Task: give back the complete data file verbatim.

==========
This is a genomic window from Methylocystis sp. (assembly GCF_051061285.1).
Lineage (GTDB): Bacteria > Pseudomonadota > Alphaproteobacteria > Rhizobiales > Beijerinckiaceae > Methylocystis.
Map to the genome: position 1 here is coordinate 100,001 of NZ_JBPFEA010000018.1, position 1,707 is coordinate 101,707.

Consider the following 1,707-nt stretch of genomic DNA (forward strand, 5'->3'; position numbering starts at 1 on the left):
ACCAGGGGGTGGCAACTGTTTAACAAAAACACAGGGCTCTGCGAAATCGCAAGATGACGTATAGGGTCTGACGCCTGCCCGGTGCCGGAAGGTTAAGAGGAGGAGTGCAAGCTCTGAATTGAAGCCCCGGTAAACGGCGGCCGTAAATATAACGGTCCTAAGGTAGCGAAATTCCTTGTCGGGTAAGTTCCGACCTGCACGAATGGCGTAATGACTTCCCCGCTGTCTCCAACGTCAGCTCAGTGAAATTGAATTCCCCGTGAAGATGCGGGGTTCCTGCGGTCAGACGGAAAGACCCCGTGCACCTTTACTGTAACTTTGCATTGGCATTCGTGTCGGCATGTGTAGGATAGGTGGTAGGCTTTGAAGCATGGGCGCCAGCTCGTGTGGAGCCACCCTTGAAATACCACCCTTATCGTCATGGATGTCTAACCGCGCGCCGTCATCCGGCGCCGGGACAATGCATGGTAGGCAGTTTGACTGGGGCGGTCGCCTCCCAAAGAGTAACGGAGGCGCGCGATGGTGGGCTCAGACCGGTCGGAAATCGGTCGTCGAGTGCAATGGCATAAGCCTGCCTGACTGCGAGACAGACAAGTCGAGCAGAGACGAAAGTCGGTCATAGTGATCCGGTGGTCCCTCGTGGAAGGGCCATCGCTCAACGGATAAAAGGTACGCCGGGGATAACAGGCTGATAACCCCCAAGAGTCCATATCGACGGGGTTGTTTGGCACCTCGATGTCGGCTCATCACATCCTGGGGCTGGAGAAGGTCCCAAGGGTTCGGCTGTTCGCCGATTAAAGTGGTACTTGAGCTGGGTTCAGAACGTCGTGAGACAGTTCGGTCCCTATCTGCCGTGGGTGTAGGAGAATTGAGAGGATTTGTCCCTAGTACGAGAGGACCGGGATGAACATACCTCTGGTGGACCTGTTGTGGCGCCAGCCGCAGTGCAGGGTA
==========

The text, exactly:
This is a genomic window from Methylocystis sp. (assembly GCF_051061285.1).
Lineage (GTDB): Bacteria > Pseudomonadota > Alphaproteobacteria > Rhizobiales > Beijerinckiaceae > Methylocystis.
Map to the genome: position 1 here is coordinate 100,001 of NZ_JBPFEA010000018.1, position 1,707 is coordinate 101,707.

Consider the following 1,707-nt stretch of genomic DNA (forward strand, 5'->3'; position numbering starts at 1 on the left):
ACCAGGGGGTGGCAACTGTTTAACAAAAACACAGGGCTCTGCGAAATCGCAAGATGACGTATAGGGTCTGACGCCTGCCCGGTGCCGGAAGGTTAAGAGGAGGAGTGCAAGCTCTGAATTGAAGCCCCGGTAAACGGCGGCCGTAAATATAACGGTCCTAAGGTAGCGAAATTCCTTGTCGGGTAAGTTCCGACCTGCACGAATGGCGTAATGACTTCCCCGCTGTCTCCAACGTCAGCTCAGTGAAATTGAATTCCCCGTGAAGATGCGGGGTTCCTGCGGTCAGACGGAAAGACCCCGTGCACCTTTACTGTAACTTTGCATTGGCATTCGTGTCGGCATGTGTAGGATAGGTGGTAGGCTTTGAAGCATGGGCGCCAGCTCGTGTGGAGCCACCCTTGAAATACCACCCTTATCGTCATGGATGTCTAACCGCGCGCCGTCATCCGGCGCCGGGACAATGCATGGTAGGCAGTTTGACTGGGGCGGTCGCCTCCCAAAGAGTAACGGAGGCGCGCGATGGTGGGCTCAGACCGGTCGGAAATCGGTCGTCGAGTGCAATGGCATAAGCCTGCCTGACTGCGAGACAGACAAGTCGAGCAGAGACGAAAGTCGGTCATAGTGATCCGGTGGTCCCTCGTGGAAGGGCCATCGCTCAACGGATAAAAGGTACGCCGGGGATAACAGGCTGATAACCCCCAAGAGTCCATATCGACGGGGTTGTTTGGCACCTCGATGTCGGCTCATCACATCCTGGGGCTGGAGAAGGTCCCAAGGGTTCGGCTGTTCGCCGATTAAAGTGGTACTTGAGCTGGGTTCAGAACGTCGTGAGACAGTTCGGTCCCTATCTGCCGTGGGTGTAGGAGAATTGAGAGGATTTGTCCCTAGTACGAGAGGACCGGGATGAACATACCTCTGGTGGACCTGTTGTGGCGCCAGCCGCAGTGCAGGGTA